Tamarack, a reminder of area’s natural state

County asks residents to walk, name new trail


Once targeted for a controversial development of 57 homes and a sewage treatment plant, Tamarack Hollow remains a rare swath of woods and open space in the midst of Central Jersey’s suburban sprawl.

Middlesex County purchased the land off Church Lane and Fresh Ponds Road in 2007 with $13 million from its open space fund and an additional $500,000 from East Brunswick. Five years earlier, builder Matzel & Mumford had set out on a lengthy and contentious process to gain approval for the Tamarack Hollow housing development. In 2003, the East Brunswick Planning Board denied the building plan, but a state Superior Court judge overturned that decision. The builder had been working to receive state and county approvals to build the development when the county arranged its purchase for preservation purposes.

Middlesex County Freeholder Carol Barrett, liaison to the county’s Open Space Committee, said the preserve is an important asset for passive recreation such as walking and hiking. She noted that people may also want to use the area for hobbies such as bird watching or photography.

The 232-acre park has several pre-existing trails that were either farm roads or the result of the illegal use of all-terrain vehicles (ATVs). Last summer, the Middlesex County Conservation Corps, with help from volunteers, built a new trail — currently known as the “orange trail” and the subject of an ongoing trail-naming contest — and added a parking area.

“The [freeholders] board has been very conscious of preserving land for people to enjoy by walking. It’s very important to encourage youngsters, or anyone, to walk. It’s a very beautiful trail,” Barrett said.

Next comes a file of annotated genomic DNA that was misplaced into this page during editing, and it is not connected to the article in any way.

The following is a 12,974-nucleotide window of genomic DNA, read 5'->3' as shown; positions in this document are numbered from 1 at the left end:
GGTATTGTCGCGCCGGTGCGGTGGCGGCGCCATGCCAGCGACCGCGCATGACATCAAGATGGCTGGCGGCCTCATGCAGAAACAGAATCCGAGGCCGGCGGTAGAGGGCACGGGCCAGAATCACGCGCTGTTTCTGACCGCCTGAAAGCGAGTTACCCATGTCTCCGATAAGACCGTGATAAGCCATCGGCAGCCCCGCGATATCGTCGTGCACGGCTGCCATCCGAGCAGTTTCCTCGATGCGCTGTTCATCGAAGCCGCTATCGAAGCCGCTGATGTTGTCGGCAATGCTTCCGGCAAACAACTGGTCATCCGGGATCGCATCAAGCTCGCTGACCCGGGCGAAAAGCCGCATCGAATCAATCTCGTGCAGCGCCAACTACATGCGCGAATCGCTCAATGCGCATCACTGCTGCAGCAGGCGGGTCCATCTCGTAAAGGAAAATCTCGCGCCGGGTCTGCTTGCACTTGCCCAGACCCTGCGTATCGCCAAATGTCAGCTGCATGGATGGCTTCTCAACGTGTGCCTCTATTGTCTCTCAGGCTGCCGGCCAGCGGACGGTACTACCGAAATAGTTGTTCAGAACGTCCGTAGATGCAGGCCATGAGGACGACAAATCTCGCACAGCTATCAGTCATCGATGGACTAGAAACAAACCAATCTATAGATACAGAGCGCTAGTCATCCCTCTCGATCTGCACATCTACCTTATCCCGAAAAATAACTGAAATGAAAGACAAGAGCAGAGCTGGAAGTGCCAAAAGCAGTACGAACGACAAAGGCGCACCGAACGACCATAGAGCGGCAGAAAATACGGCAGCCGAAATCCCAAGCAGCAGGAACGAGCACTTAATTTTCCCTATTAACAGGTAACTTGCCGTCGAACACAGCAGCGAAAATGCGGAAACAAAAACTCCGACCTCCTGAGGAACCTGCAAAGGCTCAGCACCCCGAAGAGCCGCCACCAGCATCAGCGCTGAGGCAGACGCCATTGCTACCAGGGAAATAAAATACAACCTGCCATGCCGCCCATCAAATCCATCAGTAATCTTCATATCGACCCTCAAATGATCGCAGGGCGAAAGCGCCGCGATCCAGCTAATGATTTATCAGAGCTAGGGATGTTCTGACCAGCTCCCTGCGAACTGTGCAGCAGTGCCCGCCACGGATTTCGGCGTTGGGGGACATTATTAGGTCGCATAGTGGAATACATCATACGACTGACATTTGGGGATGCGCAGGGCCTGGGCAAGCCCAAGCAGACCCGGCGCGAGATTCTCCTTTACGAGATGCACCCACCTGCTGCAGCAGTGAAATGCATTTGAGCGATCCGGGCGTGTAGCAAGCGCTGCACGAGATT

Tamarack Hollow, so called for the tamarack trees that line the main entry driveway, is largely wooded, while other areas have a gentle, rolling terrain with a variety of flora and fauna. Wildlife sightings include white tailed deer, red fox, wild turkey and a variety of songbirds, according to the county.

Officials are hoping more county residents will visit and enjoy the park. Much of the recent emphasis is on the trail system, including both the newly carved orange trail and those that predated the county’s ownership.

“These trails are still a nice walk, yet quite eroded in a few spots, again due to illegal motorized use,” said Valerie Lysenko, Middlesex County Conservation Corps coordinator. The trail soils, she said, range from pure sand to mixed clay and silt. “The elevation on the trails is minimal, and they are typically wide and comfortable enough for the beginner or for a family with children.”

East Brunswick Mayor David Stahl said the trail system “will provide yet another exceptional recreational facility for residents,” noting that visitors will see wildlife and vegetation on a walk through the area.

“It’s a very enjoyable walk along the trails,” Stahl said.

County officials are asking residents to walk the new orange-blazed trail and propose a name for it. Anyone interested in the contest should walk the trail and send in their proposed name along with a short summary of the reason for that name. The summaries should be no more than 150 words, and people are also encouraged to submit photos or drawings to support their entry. The county recently extended the contest deadline to Dec. 23.

Entries should go to Valerie Lysenko, Middlesex County Department of Parks and Recreation, P.O. Box 661, New Brunswick, NJ 08903. There will be one winner and two runners up. The winners will be notified by mail.

Lysenko said officials plan to do more restoration work at Tamarack Hollow in the years ahead, and to maintain the trails for passive recreation and nature study.

“Otherwise, most of the property is simply

left as open space and as habitats for plants and animals,” she said. “We encourage

land conservation and ‘leave-no-trace’ visitation practices.”

Directions, trail maps and additional information about Tamarack Hollow can be found on the county parks website, http://co.middlesex.nj.us/parksrecreation/in dex.asp.